Markets will be confronted with six major issues in 2023: inflation and China’s reopening will dominate the macro economic backdrop. Among market dynamics, the yield curve, prospects of an equities bear market, the fate of the dollar and liquidity will be the key drivers. Expect another volatile year as a result.
… The one thing to watch in 2023 and why?
Here’s my answer: the US Treasuries yield curve. In normal times, it’s upward sloping as maturities rise, with investors getting compensated for holding onto longer-maturity bonds. When it is inverted the way that it is now, it’s a sign that investors expect a downturn in growth that is severe enough to cause the central bank to cut interest rates. But the picture we’re seeing now doesn’t fit neatly into either of those boxes.
The expectations for a downturn are certainly there. The yield curve is at its most inverted since 1981. That deep inversion is a sign of extreme economic pessimism. Before a recession begins we normally see a re-steepening of the yield curve as the Federal Reserve cuts interest rates to deal with a weakening economy. However, after a brief steepening, the curve has been plumbing new depths again. The fact that we have yet to see it re-steepening despite the fact that fed fund futures show the Fed cutting rates by a half-percentage point in 2023 tells you someone is offsides. The potential for more bond (and stock) market volatility is high as a result.
And let’s not forget the recent rally in shares is sending us the opposite signal — optimism. The stock market, along with the Atlanta Fed’s GDP tracker, the jobs report and jobless claims, are all pointing to a US economy that is doing just fine. The only way to square that optimism with the yield curve is via a Fed that keeps piling pressure on the economy until it buckles so violently they are forced to cut aggressively. So, I am watching the yield curve. If it steepens strongly, that could be our early warning signal for a recession. If it normalizes gradually maybe we get off with a softish landing. Either way, these are the most polarized market signals we’ve seen in 40 years.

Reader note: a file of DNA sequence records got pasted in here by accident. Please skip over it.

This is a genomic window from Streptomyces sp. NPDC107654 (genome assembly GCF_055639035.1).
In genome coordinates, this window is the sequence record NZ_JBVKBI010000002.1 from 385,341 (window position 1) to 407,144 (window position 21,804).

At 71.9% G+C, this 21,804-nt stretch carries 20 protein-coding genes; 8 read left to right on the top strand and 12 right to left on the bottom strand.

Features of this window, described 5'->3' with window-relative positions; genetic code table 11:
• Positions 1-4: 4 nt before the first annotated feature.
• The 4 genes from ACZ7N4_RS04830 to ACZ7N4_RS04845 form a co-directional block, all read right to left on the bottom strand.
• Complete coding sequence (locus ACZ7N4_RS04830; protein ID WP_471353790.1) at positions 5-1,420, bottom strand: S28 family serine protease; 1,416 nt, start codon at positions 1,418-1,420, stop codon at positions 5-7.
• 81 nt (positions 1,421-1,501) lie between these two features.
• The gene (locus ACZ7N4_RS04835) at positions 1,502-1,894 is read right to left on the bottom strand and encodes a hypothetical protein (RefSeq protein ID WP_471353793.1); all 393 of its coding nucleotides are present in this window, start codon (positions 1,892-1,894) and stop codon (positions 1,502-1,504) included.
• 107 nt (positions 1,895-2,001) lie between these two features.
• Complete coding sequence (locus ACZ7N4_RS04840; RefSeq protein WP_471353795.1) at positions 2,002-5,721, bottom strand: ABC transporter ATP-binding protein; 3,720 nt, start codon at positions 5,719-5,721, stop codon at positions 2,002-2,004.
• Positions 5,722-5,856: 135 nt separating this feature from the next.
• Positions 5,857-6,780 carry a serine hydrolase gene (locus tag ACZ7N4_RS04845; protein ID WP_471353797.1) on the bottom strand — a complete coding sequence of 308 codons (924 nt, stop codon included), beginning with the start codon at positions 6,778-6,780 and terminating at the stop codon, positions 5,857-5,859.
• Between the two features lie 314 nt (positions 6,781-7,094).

Ed goes on to remind,
… How is the "plumbing" of the financial markets holding up?
I am quite interested in seeing how the plumbing holds up during the US debt ceiling debates. That's because Treasuries are the haven asset in US dollars. In theory, a default - if just technical in nature - should buoy prices of that asset. People should be flocking to Treasuries for safety — just not to the particular maturities that are being defaulted upon.
In 2011, that’s certainly what we saw. After all, you have one of two scenarios — both bullish for bonds:
Government spending is slashed to avoid a crisis and default and aggregate demand drops, which helps buoy existing Treasuries
The US actually defaults and aggregate demand drops. Also bond bullish — if a bit ghoulish given the implications for the economy and people’s livelihoods
What if the plumbing is gummed up though? What if there’s not enough liquidity in the Treasury market for it to act as the safe haven? We’ve been seeing gigantic moves in Treasury yields on very tenuous data prints. That suggests something is amiss to me. The Fed has stated point blank that liquidity in the Treasury market is limited. Their take?
The market’s capacity to smoothly handle large flows has been of ongoing concern since March 2020, as discussed in this paper, as Treasury debt outstanding continues to grow. Moreover, lower-than-usual liquidity implies that a liquidity shock will have larger-than-usual effects on prices and perhaps be more likely to precipitate a negative feedback loop between security sales, volatility, and illiquidity. Close monitoring of Treasury market liquidity—and continued efforts to improve the market’s resilience—remain important.
A newly instituted standing repo facility helps as the Fed sells Treasuries under its quantitative tightening regime. Still there may be a problem to be reckoned with. A debt ceiling crisis is when liquidity issues will be most important…
Food for though t… AND … THAT is all for now. Off to the day job…